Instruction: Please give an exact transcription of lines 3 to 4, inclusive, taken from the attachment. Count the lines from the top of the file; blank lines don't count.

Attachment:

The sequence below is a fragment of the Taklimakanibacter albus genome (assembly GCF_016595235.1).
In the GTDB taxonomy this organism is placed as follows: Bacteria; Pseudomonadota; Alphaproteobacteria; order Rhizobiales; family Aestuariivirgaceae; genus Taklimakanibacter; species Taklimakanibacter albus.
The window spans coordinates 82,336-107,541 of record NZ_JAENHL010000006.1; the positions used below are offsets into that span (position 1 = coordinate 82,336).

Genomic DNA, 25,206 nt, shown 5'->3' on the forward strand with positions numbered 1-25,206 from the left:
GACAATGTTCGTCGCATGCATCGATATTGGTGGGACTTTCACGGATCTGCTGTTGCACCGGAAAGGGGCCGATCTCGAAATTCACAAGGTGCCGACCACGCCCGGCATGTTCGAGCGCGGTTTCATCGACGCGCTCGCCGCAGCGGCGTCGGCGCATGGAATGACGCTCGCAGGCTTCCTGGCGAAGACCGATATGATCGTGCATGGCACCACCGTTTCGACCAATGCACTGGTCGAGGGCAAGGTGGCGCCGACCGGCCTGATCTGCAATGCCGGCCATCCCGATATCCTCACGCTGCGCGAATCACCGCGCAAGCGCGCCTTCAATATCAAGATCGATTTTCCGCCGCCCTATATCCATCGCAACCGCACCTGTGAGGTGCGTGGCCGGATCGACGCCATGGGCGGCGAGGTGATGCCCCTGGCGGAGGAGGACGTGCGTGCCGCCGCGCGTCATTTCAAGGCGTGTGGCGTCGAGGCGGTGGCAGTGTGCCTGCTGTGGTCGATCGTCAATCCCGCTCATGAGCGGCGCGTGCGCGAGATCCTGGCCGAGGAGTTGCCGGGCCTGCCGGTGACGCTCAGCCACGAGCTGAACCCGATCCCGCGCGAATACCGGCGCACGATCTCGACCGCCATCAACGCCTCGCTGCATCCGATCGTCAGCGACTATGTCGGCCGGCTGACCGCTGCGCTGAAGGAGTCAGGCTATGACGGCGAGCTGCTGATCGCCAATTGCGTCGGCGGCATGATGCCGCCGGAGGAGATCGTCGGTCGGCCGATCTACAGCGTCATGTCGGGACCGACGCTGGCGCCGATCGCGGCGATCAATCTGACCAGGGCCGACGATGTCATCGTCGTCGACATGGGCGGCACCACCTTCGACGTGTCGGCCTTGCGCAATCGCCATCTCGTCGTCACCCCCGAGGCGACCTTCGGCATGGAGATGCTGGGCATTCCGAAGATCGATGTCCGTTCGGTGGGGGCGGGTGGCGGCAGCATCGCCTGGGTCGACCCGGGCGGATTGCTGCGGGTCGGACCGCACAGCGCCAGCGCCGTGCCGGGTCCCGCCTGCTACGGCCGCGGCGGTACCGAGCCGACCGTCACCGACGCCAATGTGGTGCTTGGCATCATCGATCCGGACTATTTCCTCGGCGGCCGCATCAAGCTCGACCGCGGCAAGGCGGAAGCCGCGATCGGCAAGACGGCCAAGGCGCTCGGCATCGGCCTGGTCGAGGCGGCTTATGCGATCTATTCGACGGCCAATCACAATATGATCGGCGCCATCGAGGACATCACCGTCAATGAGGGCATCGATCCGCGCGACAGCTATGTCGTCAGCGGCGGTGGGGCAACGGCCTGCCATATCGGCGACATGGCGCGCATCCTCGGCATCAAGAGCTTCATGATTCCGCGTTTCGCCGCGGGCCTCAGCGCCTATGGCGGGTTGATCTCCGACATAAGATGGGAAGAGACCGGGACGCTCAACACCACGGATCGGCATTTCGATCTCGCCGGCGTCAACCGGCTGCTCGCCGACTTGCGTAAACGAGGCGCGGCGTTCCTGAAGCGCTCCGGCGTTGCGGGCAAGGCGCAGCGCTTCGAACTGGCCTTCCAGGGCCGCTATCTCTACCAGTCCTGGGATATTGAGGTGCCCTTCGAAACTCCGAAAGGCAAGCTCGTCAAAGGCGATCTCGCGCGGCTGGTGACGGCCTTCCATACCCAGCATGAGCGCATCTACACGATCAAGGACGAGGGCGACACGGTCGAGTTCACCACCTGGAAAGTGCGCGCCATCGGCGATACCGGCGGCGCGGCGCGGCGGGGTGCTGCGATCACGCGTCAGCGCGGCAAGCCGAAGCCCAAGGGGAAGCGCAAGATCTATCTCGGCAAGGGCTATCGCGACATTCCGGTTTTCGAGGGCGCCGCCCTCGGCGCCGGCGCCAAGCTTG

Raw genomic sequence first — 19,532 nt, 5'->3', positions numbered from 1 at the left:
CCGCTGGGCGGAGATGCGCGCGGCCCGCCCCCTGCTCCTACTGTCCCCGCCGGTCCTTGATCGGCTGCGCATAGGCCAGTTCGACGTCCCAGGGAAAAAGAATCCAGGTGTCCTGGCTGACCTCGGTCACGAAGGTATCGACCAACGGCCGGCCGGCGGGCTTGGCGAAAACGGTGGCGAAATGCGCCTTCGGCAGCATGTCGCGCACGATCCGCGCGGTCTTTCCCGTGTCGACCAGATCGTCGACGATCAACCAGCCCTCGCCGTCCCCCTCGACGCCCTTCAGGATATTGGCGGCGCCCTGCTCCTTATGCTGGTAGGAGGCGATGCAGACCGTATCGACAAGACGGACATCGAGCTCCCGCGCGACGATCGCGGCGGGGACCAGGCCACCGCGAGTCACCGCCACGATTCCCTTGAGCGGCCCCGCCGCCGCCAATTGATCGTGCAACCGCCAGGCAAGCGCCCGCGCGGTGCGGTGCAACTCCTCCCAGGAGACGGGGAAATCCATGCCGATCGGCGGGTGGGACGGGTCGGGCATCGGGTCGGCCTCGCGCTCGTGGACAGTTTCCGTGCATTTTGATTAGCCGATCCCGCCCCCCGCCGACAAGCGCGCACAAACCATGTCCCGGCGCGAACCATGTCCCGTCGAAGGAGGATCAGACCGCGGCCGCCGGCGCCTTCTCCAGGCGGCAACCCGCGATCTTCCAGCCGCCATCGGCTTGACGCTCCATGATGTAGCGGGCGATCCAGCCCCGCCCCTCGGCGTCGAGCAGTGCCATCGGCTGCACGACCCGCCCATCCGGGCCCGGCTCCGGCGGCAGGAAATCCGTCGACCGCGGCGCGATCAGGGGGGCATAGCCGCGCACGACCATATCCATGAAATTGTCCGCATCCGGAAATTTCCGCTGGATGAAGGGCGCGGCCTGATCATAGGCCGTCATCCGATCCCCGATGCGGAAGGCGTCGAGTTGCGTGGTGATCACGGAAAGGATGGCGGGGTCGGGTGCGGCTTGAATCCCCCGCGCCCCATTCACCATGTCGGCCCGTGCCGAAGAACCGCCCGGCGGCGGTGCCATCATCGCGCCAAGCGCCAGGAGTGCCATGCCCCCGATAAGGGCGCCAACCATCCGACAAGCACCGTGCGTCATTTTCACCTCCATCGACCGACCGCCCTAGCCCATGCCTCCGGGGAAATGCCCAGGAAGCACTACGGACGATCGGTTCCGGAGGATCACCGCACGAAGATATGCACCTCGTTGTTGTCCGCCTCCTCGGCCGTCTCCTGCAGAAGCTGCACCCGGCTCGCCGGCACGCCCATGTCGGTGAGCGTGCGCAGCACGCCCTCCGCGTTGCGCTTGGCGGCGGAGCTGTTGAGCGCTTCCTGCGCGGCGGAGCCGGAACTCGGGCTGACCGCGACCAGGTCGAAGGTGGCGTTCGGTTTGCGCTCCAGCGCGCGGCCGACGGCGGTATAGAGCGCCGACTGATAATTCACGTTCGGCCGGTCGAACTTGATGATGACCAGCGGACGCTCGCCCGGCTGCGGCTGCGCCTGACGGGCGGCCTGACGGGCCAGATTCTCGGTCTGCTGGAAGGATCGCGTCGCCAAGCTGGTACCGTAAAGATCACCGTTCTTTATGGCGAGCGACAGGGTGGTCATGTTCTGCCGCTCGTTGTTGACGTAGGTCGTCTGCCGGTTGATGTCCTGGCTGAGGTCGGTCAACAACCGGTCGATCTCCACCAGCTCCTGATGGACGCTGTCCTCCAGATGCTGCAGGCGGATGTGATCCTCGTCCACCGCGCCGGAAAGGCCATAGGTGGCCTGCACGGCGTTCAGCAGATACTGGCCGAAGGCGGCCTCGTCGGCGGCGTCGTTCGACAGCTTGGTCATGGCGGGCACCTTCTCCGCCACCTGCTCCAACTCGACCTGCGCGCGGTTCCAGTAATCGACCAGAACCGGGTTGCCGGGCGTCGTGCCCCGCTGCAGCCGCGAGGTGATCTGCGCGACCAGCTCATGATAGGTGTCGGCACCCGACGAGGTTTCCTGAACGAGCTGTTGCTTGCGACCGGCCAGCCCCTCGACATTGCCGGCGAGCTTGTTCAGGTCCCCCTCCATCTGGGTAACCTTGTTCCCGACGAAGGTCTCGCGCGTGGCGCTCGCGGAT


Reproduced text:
The window spans coordinates 82,336-107,541 of record NZ_JAENHL010000006.1; the positions used below are offsets into that span (position 1 = coordinate 82,336).

Genomic DNA, 25,206 nt, shown 5'->3' on the forward strand with positions numbered 1-25,206 from the left: